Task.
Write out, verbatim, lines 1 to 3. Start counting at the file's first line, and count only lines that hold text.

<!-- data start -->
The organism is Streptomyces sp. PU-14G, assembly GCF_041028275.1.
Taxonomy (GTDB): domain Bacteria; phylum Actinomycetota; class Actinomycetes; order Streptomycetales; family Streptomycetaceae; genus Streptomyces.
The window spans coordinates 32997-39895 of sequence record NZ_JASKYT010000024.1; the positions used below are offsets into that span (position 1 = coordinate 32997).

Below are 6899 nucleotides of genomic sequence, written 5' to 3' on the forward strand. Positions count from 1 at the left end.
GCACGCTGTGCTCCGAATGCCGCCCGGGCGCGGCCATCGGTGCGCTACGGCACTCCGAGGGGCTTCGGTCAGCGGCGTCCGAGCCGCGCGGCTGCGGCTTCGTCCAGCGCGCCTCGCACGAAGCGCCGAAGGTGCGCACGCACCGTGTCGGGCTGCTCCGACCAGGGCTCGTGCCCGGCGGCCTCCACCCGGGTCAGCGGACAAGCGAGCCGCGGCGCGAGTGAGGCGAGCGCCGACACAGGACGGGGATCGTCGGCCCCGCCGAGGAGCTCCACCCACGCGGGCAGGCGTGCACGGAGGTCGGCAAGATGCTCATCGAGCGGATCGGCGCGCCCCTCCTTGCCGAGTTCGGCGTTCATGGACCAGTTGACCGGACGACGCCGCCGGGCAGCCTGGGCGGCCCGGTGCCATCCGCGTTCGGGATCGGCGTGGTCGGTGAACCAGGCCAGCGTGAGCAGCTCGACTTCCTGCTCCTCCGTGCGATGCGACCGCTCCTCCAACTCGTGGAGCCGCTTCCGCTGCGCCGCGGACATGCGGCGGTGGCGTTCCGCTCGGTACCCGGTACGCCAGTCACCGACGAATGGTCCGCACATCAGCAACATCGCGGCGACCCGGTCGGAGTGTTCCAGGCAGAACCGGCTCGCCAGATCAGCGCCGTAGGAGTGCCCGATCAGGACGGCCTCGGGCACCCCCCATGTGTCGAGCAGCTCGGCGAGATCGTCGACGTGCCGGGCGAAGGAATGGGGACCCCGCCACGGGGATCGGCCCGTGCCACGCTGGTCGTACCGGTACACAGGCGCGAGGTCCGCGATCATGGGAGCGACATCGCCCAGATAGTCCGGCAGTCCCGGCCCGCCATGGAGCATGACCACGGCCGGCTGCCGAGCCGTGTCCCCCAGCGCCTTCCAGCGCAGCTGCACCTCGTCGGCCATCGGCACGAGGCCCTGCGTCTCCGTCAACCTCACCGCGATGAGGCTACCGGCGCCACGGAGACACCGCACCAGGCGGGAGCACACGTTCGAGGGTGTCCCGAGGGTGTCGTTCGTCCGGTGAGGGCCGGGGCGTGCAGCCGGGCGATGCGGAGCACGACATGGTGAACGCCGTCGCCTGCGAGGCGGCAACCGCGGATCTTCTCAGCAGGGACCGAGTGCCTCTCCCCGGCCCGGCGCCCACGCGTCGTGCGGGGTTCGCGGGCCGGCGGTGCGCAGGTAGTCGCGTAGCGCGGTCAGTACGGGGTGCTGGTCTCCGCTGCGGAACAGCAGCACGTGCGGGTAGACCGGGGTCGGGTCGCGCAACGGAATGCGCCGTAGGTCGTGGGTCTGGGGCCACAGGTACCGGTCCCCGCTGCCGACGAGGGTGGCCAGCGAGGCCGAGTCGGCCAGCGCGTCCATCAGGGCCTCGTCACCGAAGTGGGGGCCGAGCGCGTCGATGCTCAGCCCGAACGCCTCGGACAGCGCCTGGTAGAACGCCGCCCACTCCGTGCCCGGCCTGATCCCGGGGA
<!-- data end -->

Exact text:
The organism is Streptomyces sp. PU-14G, assembly GCF_041028275.1.
Taxonomy (GTDB): domain Bacteria; phylum Actinomycetota; class Actinomycetes; order Streptomycetales; family Streptomycetaceae; genus Streptomyces.
The window spans coordinates 32997-39895 of sequence record NZ_JASKYT010000024.1; the positions used below are offsets into that span (position 1 = coordinate 32997).